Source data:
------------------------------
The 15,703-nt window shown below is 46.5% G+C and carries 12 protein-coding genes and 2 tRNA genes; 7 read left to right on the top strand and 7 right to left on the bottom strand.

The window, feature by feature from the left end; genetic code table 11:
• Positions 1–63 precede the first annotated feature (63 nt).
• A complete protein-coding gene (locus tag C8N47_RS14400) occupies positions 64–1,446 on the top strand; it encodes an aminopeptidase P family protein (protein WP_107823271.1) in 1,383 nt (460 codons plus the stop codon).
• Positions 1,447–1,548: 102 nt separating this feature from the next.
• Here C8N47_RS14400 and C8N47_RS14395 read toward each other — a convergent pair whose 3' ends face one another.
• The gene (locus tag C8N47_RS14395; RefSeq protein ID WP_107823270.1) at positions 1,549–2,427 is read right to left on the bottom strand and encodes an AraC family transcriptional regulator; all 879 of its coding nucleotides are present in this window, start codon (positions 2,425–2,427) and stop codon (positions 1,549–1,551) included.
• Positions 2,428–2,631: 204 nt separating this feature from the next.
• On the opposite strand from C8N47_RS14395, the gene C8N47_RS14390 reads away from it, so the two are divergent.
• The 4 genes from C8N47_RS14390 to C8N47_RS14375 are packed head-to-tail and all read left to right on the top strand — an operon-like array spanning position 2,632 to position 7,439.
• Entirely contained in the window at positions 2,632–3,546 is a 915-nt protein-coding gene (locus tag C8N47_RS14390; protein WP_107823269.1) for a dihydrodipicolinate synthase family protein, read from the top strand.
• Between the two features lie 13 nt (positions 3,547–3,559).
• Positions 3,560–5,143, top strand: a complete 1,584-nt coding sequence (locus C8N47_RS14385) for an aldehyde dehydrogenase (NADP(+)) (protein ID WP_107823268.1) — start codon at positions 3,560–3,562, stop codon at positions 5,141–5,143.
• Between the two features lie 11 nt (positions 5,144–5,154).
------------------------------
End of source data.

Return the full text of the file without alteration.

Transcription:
The 15,703-nt window shown below is 46.5% G+C and carries 12 protein-coding genes and 2 tRNA genes; 7 read left to right on the top strand and 7 right to left on the bottom strand.

The window, feature by feature from the left end; genetic code table 11:
• Positions 1–63 precede the first annotated feature (63 nt).
• A complete protein-coding gene (locus tag C8N47_RS14400) occupies positions 64–1,446 on the top strand; it encodes an aminopeptidase P family protein (protein WP_107823271.1) in 1,383 nt (460 codons plus the stop codon).
• Positions 1,447–1,548: 102 nt separating this feature from the next.
• Here C8N47_RS14400 and C8N47_RS14395 read toward each other — a convergent pair whose 3' ends face one another.
• The gene (locus tag C8N47_RS14395; RefSeq protein ID WP_107823270.1) at positions 1,549–2,427 is read right to left on the bottom strand and encodes an AraC family transcriptional regulator; all 879 of its coding nucleotides are present in this window, start codon (positions 2,425–2,427) and stop codon (positions 1,549–1,551) included.
• Positions 2,428–2,631: 204 nt separating this feature from the next.
• On the opposite strand from C8N47_RS14395, the gene C8N47_RS14390 reads away from it, so the two are divergent.
• The 4 genes from C8N47_RS14390 to C8N47_RS14375 are packed head-to-tail and all read left to right on the top strand — an operon-like array spanning position 2,632 to position 7,439.
• Entirely contained in the window at positions 2,632–3,546 is a 915-nt protein-coding gene (locus tag C8N47_RS14390; protein WP_107823269.1) for a dihydrodipicolinate synthase family protein, read from the top strand.
• Between the two features lie 13 nt (positions 3,547–3,559).
• Positions 3,560–5,143, top strand: a complete 1,584-nt coding sequence (locus C8N47_RS14385) for an aldehyde dehydrogenase (NADP(+)) (protein ID WP_107823268.1) — start codon at positions 3,560–3,562, stop codon at positions 5,141–5,143.
• Between the two features lie 11 nt (positions 5,144–5,154).